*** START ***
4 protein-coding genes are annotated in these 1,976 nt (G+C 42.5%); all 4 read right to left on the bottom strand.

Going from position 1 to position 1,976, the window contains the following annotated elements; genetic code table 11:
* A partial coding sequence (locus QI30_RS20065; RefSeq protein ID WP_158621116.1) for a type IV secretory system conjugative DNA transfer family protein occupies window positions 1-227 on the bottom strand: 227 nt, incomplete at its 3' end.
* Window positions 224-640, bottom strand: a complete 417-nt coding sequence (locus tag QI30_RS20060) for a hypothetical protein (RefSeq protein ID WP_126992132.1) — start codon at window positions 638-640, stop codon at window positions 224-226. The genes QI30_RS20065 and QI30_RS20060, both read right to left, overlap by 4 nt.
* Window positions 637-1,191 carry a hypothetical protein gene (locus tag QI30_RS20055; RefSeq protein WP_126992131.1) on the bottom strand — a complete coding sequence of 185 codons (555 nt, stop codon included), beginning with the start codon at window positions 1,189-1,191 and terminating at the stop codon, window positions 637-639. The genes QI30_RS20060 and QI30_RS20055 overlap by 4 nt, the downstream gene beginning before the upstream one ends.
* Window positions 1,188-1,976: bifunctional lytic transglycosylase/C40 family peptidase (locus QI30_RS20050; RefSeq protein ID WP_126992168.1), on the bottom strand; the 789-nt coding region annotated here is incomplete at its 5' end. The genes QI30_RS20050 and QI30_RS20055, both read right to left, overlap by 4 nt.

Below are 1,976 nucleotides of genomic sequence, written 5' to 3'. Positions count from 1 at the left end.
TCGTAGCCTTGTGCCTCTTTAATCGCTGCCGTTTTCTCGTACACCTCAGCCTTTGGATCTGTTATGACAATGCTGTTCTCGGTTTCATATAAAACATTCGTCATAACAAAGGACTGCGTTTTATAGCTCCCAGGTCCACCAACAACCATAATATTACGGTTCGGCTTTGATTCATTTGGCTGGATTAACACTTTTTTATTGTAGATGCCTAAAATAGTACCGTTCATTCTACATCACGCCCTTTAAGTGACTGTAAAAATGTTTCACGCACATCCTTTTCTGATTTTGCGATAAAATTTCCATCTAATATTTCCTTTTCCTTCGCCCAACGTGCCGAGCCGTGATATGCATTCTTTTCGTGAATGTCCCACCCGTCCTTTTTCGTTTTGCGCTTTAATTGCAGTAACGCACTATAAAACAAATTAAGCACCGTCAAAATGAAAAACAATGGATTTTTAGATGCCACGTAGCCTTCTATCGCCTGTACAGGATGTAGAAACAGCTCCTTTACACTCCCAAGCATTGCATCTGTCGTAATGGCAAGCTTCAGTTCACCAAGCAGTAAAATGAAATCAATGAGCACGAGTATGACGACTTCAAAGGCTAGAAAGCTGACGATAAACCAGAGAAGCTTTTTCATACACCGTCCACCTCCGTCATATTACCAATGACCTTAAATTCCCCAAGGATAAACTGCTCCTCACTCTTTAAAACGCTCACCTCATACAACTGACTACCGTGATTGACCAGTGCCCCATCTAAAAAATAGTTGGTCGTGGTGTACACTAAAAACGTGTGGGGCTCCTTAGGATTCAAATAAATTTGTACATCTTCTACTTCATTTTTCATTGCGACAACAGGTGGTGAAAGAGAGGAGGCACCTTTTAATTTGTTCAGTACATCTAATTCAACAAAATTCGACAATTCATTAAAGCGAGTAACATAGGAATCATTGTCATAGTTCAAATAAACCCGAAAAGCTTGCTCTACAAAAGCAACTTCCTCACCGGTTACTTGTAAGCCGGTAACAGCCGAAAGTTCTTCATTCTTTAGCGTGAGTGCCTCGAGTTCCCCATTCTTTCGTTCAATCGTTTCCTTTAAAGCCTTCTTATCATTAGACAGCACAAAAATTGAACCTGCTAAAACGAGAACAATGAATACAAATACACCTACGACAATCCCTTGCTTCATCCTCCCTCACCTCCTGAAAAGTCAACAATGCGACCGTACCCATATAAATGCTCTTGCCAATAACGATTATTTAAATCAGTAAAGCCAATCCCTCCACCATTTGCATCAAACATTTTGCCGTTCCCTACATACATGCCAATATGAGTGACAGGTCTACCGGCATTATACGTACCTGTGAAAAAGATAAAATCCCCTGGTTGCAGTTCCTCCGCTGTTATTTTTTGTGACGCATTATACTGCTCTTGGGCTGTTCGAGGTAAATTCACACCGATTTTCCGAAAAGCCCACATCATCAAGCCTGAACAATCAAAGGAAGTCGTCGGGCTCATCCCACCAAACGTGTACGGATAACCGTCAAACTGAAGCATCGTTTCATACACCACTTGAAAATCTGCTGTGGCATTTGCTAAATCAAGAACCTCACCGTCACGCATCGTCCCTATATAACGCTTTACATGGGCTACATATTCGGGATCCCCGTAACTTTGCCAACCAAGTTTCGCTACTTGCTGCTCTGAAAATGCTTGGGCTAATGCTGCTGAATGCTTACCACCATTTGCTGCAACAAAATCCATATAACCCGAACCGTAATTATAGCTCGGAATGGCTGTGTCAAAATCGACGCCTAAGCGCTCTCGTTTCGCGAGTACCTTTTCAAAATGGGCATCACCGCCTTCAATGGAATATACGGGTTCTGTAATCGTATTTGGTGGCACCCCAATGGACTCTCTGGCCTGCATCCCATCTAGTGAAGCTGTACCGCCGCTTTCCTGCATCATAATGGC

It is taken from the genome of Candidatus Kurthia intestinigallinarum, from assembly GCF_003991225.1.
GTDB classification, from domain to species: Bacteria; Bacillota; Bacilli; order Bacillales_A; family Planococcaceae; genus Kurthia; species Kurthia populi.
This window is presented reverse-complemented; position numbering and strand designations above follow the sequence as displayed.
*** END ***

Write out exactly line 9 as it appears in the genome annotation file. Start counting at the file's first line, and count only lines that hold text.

It is taken from the genome of Candidatus Kurthia intestinigallinarum, from assembly GCF_003991225.1.